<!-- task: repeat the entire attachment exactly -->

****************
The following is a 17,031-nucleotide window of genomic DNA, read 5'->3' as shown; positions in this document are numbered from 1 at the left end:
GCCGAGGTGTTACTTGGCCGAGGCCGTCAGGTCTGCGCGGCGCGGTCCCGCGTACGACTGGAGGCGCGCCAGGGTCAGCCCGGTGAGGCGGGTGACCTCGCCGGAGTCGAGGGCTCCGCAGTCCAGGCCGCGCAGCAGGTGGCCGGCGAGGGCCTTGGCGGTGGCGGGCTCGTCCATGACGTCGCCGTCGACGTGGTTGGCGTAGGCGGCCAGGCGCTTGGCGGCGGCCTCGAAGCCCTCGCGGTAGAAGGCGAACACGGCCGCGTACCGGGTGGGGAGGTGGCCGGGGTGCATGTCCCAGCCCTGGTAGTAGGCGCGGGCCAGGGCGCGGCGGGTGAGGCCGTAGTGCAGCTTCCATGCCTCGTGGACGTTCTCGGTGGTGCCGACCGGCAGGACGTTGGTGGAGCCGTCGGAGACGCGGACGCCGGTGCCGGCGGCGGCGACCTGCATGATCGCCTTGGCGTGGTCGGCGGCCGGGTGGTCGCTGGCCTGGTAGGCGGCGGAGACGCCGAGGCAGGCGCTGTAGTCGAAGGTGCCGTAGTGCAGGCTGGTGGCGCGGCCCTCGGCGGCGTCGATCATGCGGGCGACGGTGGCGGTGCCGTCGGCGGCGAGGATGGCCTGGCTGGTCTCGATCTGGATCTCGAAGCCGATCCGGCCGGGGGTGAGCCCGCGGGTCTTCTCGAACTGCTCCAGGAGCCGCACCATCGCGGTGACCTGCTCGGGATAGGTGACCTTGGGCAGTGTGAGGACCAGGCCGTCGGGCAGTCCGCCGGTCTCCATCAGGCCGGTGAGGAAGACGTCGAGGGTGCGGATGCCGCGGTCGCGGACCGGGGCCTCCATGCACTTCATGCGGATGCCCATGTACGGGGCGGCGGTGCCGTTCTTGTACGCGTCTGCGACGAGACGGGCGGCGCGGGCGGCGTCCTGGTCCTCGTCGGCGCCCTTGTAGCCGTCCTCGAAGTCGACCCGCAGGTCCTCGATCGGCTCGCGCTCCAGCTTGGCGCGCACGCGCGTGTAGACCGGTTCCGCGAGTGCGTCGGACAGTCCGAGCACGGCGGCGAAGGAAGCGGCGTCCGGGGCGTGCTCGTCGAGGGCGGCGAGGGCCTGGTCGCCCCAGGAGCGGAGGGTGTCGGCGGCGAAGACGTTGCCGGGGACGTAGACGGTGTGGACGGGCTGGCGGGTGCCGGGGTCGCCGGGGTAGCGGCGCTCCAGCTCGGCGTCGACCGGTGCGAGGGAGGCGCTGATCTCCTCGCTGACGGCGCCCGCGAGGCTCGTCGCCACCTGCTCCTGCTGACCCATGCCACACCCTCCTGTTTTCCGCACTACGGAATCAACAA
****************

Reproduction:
The following is a 17,031-nucleotide window of genomic DNA, read 5'->3' as shown; positions in this document are numbered from 1 at the left end:
GCCGAGGTGTTACTTGGCCGAGGCCGTCAGGTCTGCGCGGCGCGGTCCCGCGTACGACTGGAGGCGCGCCAGGGTCAGCCCGGTGAGGCGGGTGACCTCGCCGGAGTCGAGGGCTCCGCAGTCCAGGCCGCGCAGCAGGTGGCCGGCGAGGGCCTTGGCGGTGGCGGGCTCGTCCATGACGTCGCCGTCGACGTGGTTGGCGTAGGCGGCCAGGCGCTTGGCGGCGGCCTCGAAGCCCTCGCGGTAGAAGGCGAACACGGCCGCGTACCGGGTGGGGAGGTGGCCGGGGTGCATGTCCCAGCCCTGGTAGTAGGCGCGGGCCAGGGCGCGGCGGGTGAGGCCGTAGTGCAGCTTCCATGCCTCGTGGACGTTCTCGGTGGTGCCGACCGGCAGGACGTTGGTGGAGCCGTCGGAGACGCGGACGCCGGTGCCGGCGGCGGCGACCTGCATGATCGCCTTGGCGTGGTCGGCGGCCGGGTGGTCGCTGGCCTGGTAGGCGGCGGAGACGCCGAGGCAGGCGCTGTAGTCGAAGGTGCCGTAGTGCAGGCTGGTGGCGCGGCCCTCGGCGGCGTCGATCATGCGGGCGACGGTGGCGGTGCCGTCGGCGGCGAGGATGGCCTGGCTGGTCTCGATCTGGATCTCGAAGCCGATCCGGCCGGGGGTGAGCCCGCGGGTCTTCTCGAACTGCTCCAGGAGCCGCACCATCGCGGTGACCTGCTCGGGATAGGTGACCTTGGGCAGTGTGAGGACCAGGCCGTCGGGCAGTCCGCCGGTCTCCATCAGGCCGGTGAGGAAGACGTCGAGGGTGCGGATGCCGCGGTCGCGGACCGGGGCCTCCATGCACTTCATGCGGATGCCCATGTACGGGGCGGCGGTGCCGTTCTTGTACGCGTCTGCGACGAGACGGGCGGCGCGGGCGGCGTCCTGGTCCTCGTCGGCGCCCTTGTAGCCGTCCTCGAAGTCGACCCGCAGGTCCTCGATCGGCTCGCGCTCCAGCTTGGCGCGCACGCGCGTGTAGACCGGTTCCGCGAGTGCGTCGGACAGTCCGAGCACGGCGGCGAAGGAAGCGGCGTCCGGGGCGTGCTCGTCGAGGGCGGCGAGGGCCTGGTCGCCCCAGGAGCGGAGGGTGTCGGCGGCGAAGACGTTGCCGGGGACGTAGACGGTGTGGACGGGCTGGCGGGTGCCGGGGTCGCCGGGGTAGCGGCGCTCCAGCTCGGCGTCGACCGGTGCGAGGGAGGCGCTGATCTCCTCGCTGACGGCGCCCGCGAGGCTCGTCGCCACCTGCTCCTGCTGACCCATGCCACACCCTCCTGTTTTCCGCACTACGGAATCAACAA